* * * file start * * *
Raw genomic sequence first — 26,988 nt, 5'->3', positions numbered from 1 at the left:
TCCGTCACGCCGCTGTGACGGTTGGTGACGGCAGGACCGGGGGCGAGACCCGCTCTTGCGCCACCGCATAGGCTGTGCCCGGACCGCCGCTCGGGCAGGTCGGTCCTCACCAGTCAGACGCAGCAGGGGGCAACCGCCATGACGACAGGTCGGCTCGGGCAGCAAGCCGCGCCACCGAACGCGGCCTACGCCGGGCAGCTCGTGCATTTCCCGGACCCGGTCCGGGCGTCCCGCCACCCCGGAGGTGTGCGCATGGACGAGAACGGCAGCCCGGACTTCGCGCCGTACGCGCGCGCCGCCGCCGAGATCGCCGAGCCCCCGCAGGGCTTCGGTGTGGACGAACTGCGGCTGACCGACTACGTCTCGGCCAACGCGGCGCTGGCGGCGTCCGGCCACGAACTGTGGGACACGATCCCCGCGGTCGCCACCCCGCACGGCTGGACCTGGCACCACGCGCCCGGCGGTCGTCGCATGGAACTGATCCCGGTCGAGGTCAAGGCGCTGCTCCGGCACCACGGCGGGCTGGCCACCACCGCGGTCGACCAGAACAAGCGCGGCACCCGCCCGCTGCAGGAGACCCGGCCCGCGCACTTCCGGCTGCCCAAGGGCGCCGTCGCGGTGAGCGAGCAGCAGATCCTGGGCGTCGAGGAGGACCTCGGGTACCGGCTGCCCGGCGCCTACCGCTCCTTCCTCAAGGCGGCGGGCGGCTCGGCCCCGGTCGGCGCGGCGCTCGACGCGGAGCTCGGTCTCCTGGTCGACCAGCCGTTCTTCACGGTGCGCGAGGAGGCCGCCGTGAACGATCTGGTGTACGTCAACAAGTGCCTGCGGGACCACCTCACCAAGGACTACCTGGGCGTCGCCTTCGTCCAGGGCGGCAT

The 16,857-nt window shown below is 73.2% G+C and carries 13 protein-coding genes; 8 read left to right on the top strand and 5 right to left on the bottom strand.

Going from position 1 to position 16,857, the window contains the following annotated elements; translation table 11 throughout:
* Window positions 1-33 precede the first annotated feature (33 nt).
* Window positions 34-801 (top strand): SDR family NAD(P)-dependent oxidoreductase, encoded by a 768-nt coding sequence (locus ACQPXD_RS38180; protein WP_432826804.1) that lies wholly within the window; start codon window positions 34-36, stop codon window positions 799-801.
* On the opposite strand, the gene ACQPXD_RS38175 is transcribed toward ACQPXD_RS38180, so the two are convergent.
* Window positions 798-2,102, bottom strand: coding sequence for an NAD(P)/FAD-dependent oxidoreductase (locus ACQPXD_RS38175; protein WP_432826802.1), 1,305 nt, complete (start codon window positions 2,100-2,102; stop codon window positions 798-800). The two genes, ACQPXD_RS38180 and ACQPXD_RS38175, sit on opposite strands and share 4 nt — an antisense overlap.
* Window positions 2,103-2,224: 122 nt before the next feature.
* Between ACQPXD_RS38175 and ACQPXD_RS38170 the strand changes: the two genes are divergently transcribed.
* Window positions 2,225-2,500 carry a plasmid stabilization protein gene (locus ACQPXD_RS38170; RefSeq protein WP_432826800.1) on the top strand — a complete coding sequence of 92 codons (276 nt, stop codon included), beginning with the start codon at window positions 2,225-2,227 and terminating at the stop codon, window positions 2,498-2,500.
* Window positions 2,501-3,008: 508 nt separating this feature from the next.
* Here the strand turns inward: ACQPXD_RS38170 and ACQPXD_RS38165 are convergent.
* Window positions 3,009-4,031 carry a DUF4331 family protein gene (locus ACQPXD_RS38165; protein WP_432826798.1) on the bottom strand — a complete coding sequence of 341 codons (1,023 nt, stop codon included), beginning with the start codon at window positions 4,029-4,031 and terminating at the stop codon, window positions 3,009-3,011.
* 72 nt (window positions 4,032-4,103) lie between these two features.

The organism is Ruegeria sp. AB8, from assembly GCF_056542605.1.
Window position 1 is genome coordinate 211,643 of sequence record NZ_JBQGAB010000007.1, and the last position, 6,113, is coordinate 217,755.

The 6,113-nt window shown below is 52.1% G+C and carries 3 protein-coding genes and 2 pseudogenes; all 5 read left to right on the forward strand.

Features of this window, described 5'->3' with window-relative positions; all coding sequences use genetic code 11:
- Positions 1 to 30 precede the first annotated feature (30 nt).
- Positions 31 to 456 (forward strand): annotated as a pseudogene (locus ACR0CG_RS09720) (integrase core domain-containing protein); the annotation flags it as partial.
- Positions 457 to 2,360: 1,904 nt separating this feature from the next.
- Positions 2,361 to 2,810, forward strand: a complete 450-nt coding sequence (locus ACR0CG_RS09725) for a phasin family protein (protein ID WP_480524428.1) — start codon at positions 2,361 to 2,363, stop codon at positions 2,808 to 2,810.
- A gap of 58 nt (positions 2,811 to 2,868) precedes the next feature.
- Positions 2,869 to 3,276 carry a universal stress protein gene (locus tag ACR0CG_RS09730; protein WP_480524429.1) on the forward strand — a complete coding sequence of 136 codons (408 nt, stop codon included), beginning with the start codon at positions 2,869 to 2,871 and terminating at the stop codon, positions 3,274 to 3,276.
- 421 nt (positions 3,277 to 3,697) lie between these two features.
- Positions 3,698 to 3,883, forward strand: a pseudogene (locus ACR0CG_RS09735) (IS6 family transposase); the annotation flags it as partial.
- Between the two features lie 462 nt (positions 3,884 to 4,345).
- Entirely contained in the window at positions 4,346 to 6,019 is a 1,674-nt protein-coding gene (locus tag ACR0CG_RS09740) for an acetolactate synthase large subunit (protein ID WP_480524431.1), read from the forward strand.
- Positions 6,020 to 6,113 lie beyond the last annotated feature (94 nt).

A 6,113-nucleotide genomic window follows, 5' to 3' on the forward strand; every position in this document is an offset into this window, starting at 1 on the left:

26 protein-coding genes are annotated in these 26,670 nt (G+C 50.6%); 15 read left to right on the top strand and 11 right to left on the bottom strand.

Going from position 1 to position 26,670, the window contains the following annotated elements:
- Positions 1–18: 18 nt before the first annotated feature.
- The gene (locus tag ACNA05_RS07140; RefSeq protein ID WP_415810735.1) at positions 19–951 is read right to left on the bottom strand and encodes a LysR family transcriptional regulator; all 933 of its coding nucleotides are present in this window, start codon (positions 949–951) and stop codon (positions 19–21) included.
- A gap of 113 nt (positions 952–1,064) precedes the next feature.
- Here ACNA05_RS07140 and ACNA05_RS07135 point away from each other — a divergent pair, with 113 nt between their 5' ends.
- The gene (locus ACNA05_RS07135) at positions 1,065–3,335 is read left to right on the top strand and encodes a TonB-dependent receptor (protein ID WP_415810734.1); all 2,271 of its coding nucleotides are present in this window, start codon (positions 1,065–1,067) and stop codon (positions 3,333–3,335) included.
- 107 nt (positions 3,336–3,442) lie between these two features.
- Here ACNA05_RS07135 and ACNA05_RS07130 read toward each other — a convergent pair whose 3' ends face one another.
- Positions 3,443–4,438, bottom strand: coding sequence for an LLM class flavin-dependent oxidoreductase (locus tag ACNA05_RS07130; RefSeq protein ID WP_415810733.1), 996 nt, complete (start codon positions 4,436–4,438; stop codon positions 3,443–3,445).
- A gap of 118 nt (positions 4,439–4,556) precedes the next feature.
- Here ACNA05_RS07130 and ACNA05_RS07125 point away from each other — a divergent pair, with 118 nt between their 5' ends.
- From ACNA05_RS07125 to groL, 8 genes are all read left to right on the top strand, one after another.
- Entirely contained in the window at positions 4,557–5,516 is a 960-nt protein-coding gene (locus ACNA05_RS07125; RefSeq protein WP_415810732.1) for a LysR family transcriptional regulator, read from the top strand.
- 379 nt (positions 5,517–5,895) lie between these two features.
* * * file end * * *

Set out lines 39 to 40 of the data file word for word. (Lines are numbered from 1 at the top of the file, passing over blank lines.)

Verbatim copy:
- 107 nt (positions 3,336–3,442) lie between these two features.
- Here ACNA05_RS07135 and ACNA05_RS07130 read toward each other — a convergent pair whose 3' ends face one another.